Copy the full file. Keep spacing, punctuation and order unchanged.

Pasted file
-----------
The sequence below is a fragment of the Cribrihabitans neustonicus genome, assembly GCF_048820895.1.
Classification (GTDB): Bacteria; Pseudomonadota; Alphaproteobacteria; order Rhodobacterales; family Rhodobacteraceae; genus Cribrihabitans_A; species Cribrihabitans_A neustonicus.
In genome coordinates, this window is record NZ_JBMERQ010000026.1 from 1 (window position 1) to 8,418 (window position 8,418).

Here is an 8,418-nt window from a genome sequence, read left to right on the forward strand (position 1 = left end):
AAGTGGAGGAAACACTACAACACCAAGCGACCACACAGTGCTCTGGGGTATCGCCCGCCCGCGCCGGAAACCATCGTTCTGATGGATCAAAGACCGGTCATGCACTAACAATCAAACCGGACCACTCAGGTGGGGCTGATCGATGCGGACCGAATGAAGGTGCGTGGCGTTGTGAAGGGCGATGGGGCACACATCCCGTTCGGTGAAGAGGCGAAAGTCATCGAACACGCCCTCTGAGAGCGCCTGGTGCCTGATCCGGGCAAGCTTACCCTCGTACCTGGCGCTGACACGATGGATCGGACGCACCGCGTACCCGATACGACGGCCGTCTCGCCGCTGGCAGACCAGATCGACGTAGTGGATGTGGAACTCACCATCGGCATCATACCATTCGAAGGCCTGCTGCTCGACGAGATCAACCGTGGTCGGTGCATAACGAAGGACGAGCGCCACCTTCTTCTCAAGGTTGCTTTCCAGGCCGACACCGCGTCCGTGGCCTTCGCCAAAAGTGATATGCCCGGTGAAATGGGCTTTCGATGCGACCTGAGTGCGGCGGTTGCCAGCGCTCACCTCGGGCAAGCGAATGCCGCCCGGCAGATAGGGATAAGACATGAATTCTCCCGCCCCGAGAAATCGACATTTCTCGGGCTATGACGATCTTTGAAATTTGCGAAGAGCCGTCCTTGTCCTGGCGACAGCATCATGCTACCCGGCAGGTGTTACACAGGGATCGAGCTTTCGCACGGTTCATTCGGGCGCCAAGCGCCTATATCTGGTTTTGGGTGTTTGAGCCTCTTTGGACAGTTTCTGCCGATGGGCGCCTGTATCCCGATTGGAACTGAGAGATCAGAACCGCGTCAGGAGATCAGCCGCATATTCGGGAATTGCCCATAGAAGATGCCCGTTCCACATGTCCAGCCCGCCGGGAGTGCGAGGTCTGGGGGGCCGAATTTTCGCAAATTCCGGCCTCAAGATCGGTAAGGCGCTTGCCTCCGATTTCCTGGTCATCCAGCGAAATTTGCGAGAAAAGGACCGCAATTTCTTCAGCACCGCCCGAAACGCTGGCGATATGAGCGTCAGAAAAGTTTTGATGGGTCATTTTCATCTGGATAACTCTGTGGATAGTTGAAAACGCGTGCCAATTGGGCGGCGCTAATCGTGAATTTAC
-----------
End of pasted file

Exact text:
The sequence below is a fragment of the Cribrihabitans neustonicus genome, assembly GCF_048820895.1.
Classification (GTDB): Bacteria; Pseudomonadota; Alphaproteobacteria; order Rhodobacterales; family Rhodobacteraceae; genus Cribrihabitans_A; species Cribrihabitans_A neustonicus.
In genome coordinates, this window is record NZ_JBMERQ010000026.1 from 1 (window position 1) to 8,418 (window position 8,418).

Here is an 8,418-nt window from a genome sequence, read left to right on the forward strand (position 1 = left end):
AAGTGGAGGAAACACTACAACACCAAGCGACCACACAGTGCTCTGGGGTATCGCCCGCCCGCGCCGGAAACCATCGTTCTGATGGATCAAAGACCGGTCATGCACTAACAATCAAACCGGACCACTCAGGTGGGGCTGATCGATGCGGACCGAATGAAGGTGCGTGGCGTTGTGAAGGGCGATGGGGCACACATCCCGTTCGGTGAAGAGGCGAAAGTCATCGAACACGCCCTCTGAGAGCGCCTGGTGCCTGATCCGGGCAAGCTTACCCTCGTACCTGGCGCTGACACGATGGATCGGACGCACCGCGTACCCGATACGACGGCCGTCTCGCCGCTGGCAGACCAGATCGACGTAGTGGATGTGGAACTCACCATCGGCATCATACCATTCGAAGGCCTGCTGCTCGACGAGATCAACCGTGGTCGGTGCATAACGAAGGACGAGCGCCACCTTCTTCTCAAGGTTGCTTTCCAGGCCGACACCGCGTCCGTGGCCTTCGCCAAAAGTGATATGCCCGGTGAAATGGGCTTTCGATGCGACCTGAGTGCGGCGGTTGCCAGCGCTCACCTCGGGCAAGCGAATGCCGCCCGGCAGATAGGGATAAGACATGAATTCTCCCGCCCCGAGAAATCGACATTTCTCGGGCTATGACGATCTTTGAAATTTGCGAAGAGCCGTCCTTGTCCTGGCGACAGCATCATGCTACCCGGCAGGTGTTACACAGGGATCGAGCTTTCGCACGGTTCATTCGGGCGCCAAGCGCCTATATCTGGTTTTGGGTGTTTGAGCCTCTTTGGACAGTTTCTGCCGATGGGCGCCTGTATCCCGATTGGAACTGAGAGATCAGAACCGCGTCAGGAGATCAGCCGCATATTCGGGAATTGCCCATAGAAGATGCCCGTTCCACATGTCCAGCCCGCCGGGAGTGCGAGGTCTGGGGGGCCGAATTTTCGCAAATTCCGGCCTCAAGATCGGTAAGGCGCTTGCCTCCGATTTCCTGGTCATCCAGCGAAATTTGCGAGAAAAGGACCGCAATTTCTTCAGCACCGCCCGAAACGCTGGCGATATGAGCGTCAGAAAAGTTTTGATGGGTCATTTTCATCTGGATAACTCTGTGGATAGTTGAAAACGCGTGCCAATTGGGCGGCGCTAATCGTGAATTTAC